We’re delighted to be joined today by author and sustainability thought leader John Elkington who’ll be guest blogging his advice on talent and jobs in the growing sustainability and corporate responsibility markets.
His recent book, The Zeronauts, highlights many personal stories about the sustainability agenda’s focus on behaviour change and engaging staff to be empowered. In brief, this agenda is all about its people.
Thank you, John, for being our guest blogger and giving your insights on how we can ensure we have the “right” roles and the “right” people in them to push this agenda forward.
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1. How can corporates better design roles, structures and competency frameworks to attract top talent for strategic sustainability?
That’s a tough question to answer, since we are at a point where ‘Change-as-Usual’ strategies are not fit for purpose, and there is a growing sense that we need transformative, systemic change. That’s why we’re focusing on what we call Breakthrough Capitalism. That said, the key thing is to have a clearly articulated vision, as Paul Polman of Unilever or Jochen Zeitz of PUMA do. As long as there are clear, stretch targets and the company is well organised, the rest should follow – as long as related performance aspects are built into the relevant scorecards and incentive schemes. Having a powerful internal champion is generally the key, whether or not that person is identified as a Chief Sustainability Officer.
2. How should organisations be aligning professional development goals with sustainability objectives?
There is a growing number of excellent courses on offer at business schools and universities, but equally companies like Accenture have developed internal development programmes like Accenture Development Partners to expose volunteering staff to different aspects of the real world, working closely with NGOs and social entrepreneurs trying to drive change. At Volans, we work with companies like Allianz and HP to bring social entrepreneurs into the business – and key executives out into the social enterprises, as a means of developing both sides of the equation.
3. How can University Masters programmes focused on this area best prepare students to be ready for the “real world” jobs market of sustainability, rather than just learning the theory behind sustainability?
I am surprised to find myself a visiting professor at Cranfield, Imperial College and UCL, and often lecture at other universities and business schools. Progress in the area of education has been extraordinary in recent years. My key recommendations? Expose students to people whose day-to-day work is in the business of sustainability, such as Chief Sustainability Officers or other (currently more central) senior roles. And bring in some of the extraordinary innovators, entrepreneurs, intrapreneurs, investors and policy-makers who are pursuing zero or 100% targets, people we describe as Zeronauts.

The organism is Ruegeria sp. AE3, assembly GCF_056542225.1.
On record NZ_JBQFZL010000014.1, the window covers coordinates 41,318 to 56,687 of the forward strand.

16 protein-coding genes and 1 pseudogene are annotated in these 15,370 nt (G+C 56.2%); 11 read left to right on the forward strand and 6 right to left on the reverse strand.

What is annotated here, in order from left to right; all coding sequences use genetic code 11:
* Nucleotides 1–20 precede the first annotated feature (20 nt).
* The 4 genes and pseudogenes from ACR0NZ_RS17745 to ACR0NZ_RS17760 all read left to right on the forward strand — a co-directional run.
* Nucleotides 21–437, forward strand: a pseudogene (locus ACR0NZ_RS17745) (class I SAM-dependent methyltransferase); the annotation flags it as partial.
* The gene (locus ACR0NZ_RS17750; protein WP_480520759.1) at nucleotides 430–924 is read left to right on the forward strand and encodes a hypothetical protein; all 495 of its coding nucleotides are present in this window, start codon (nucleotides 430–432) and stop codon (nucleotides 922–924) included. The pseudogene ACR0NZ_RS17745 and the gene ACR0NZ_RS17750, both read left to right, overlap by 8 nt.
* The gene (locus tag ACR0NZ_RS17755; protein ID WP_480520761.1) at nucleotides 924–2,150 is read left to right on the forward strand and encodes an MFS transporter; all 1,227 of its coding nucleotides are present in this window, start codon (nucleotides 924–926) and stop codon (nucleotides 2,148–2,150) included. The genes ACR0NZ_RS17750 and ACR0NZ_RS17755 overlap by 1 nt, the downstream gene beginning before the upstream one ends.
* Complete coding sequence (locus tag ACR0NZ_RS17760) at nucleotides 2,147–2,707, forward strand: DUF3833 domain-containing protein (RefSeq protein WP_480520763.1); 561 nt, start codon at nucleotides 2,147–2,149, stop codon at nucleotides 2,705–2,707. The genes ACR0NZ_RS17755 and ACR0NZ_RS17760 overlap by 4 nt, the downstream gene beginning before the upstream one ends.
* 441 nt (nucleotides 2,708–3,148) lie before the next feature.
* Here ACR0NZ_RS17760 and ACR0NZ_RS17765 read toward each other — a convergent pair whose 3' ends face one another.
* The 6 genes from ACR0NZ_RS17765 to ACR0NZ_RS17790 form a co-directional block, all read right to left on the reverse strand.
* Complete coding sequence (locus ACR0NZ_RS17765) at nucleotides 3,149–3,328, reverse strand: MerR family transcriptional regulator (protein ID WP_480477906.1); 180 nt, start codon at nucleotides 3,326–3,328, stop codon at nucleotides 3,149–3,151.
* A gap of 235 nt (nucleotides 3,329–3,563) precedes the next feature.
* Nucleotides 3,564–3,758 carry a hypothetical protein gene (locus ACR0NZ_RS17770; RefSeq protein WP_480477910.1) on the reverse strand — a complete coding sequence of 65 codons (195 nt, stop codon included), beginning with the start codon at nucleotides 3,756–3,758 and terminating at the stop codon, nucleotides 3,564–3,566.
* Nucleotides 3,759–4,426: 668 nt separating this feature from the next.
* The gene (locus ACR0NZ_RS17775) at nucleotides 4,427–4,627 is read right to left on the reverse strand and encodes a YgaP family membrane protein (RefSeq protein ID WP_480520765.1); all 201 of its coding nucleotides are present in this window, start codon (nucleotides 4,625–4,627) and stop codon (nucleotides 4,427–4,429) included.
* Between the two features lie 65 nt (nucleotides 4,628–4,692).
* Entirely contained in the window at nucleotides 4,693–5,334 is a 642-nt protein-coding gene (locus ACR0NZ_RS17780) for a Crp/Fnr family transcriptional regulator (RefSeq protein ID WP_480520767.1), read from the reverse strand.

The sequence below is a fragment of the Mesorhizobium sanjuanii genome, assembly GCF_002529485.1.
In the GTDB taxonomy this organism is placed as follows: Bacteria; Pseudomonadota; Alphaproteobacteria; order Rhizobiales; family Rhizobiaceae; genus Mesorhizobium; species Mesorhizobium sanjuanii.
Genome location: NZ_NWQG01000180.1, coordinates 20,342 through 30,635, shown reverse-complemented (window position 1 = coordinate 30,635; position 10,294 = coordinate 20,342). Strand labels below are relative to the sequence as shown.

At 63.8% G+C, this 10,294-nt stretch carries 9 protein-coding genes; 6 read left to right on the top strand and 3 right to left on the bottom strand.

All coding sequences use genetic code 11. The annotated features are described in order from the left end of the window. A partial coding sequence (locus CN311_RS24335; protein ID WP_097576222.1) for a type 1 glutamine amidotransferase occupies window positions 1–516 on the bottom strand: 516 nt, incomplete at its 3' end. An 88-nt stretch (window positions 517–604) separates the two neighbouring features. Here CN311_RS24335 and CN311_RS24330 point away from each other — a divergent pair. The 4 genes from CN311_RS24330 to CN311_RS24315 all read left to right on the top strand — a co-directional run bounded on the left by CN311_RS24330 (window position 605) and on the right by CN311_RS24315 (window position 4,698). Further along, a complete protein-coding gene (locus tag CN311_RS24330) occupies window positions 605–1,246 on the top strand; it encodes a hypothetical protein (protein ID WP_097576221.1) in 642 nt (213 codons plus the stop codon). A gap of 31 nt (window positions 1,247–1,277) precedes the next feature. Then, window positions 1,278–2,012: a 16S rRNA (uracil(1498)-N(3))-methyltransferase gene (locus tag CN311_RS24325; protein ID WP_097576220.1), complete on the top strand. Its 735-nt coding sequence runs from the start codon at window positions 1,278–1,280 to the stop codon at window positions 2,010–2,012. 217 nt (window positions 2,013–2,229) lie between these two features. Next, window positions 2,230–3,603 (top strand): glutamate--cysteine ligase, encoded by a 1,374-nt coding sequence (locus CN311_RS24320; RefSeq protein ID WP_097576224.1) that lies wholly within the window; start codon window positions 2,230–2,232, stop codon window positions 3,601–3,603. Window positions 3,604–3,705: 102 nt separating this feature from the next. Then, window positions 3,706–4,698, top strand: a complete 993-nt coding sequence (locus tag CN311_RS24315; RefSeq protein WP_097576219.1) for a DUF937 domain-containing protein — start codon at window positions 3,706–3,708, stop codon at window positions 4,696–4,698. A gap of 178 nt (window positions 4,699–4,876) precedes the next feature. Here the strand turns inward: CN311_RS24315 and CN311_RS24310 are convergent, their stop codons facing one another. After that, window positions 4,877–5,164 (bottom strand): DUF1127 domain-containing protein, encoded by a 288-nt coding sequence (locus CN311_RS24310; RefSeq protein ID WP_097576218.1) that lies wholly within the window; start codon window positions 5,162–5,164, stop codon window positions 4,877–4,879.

4. We are seeing hiring trends that many organisations are filling sustainability roles from within, especially senior ones. What are your thoughts on hiring from within and “learning” sustainability vs. coming in from the outside of an organisation with proven sustainability experience?
Every so often, as with IBM and Lou Gerstner, it makes sense to go outside, but companies like P&G have long succeeded by recruiting from within. Senior people with wide sustainability-related experience remain a rarity in most companies, however.
5. What is your advice for the many candidates in the market trying to break in to sustainability roles? What specifically should they do to “break in” and gain experience?
Don’t obsess with sustainability labels or roles. Find other entry points and work out how to use them to leverage the appropriate forms of change from within. You are often more credible if you come at this from an internal function rather than from one that is still seen as somewhat intrusive.
6. What would you consider the top 3 skills that anyone in the diverse niches of sustainability would need, no matter what their technical focus is?
The abilities to think and connect on a wider level; to be ambitious enough to set higher, more ambitious goals than might seem reasonable; and to invest in the longer term, in every respect. Such people display – and develop – what we call their Future Quotient.
John is a writer, thought-leader and business strategist, a serial entrepreneur and, at heart, an environmentalist. He is Executive Chairman of Volans and co-founder of the think tank SustainAbility..